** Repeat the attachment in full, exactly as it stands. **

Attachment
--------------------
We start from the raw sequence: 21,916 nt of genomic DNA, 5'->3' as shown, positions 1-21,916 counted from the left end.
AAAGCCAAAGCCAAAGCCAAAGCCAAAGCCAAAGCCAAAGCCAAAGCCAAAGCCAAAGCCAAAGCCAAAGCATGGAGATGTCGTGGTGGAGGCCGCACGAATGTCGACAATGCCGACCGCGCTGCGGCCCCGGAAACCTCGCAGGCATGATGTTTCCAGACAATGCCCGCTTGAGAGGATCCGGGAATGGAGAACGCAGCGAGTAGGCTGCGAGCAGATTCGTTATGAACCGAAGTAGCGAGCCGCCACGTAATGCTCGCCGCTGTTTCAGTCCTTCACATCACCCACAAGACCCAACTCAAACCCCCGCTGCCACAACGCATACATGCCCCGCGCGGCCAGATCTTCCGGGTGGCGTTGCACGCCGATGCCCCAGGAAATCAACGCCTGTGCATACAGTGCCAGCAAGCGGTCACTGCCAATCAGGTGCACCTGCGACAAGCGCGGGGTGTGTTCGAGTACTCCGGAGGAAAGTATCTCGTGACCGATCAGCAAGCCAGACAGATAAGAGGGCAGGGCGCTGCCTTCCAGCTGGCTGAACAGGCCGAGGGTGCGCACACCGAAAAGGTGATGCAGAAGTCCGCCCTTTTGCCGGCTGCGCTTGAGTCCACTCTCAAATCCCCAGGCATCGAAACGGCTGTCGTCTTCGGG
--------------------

We start from the raw sequence: 21,916 nt of genomic DNA, 5'->3' as shown, positions 1-21,916 counted from the left end.
AAAGCCAAAGCCAAAGCCAAAGCCAAAGCCAAAGCCAAAGCCAAAGCCAAAGCCAAAGCCAAAGCCAAAGCATGGAGATGTCGTGGTGGAGGCCGCACGAATGTCGACAATGCCGACCGCGCTGCGGCCCCGGAAACCTCGCAGGCATGATGTTTCCAGACAATGCCCGCTTGAGAGGATCCGGGAATGGAGAACGCAGCGAGTAGGCTGCGAGCAGATTCGTTATGAACCGAAGTAGCGAGCCGCCACGTAATGCTCGCCGCTGTTTCAGTCCTTCACATCACCCACAAGACCCAACTCAAACCCCCGCTGCCACAACGCATACATGCCCCGCGCGGCCAGATCTTCCGGGTGGCGTTGCACGCCGATGCCCCAGGAAATCAACGCCTGTGCATACAGTGCCAGCAAGCGGTCACTGCCAATCAGGTGCACCTGCGACAAGCGCGGGGTGTGTTCGAGTACTCCGGAGGAAAGTATCTCGTGACCGATCAGCAAGCCAGACAGATAAGAGGGCAGGGCGCTGCCTTCCAGCTGGCTGAACAGGCCGAGGGTGCGCACACCGAAAAGGTGATGCAGAAGTCCGCCCTTTTGCCGGCTGCGCTTGAGTCCACTCTCAAATCCCCAGGCATCGAAACGGCTGTCGTCTTCGGG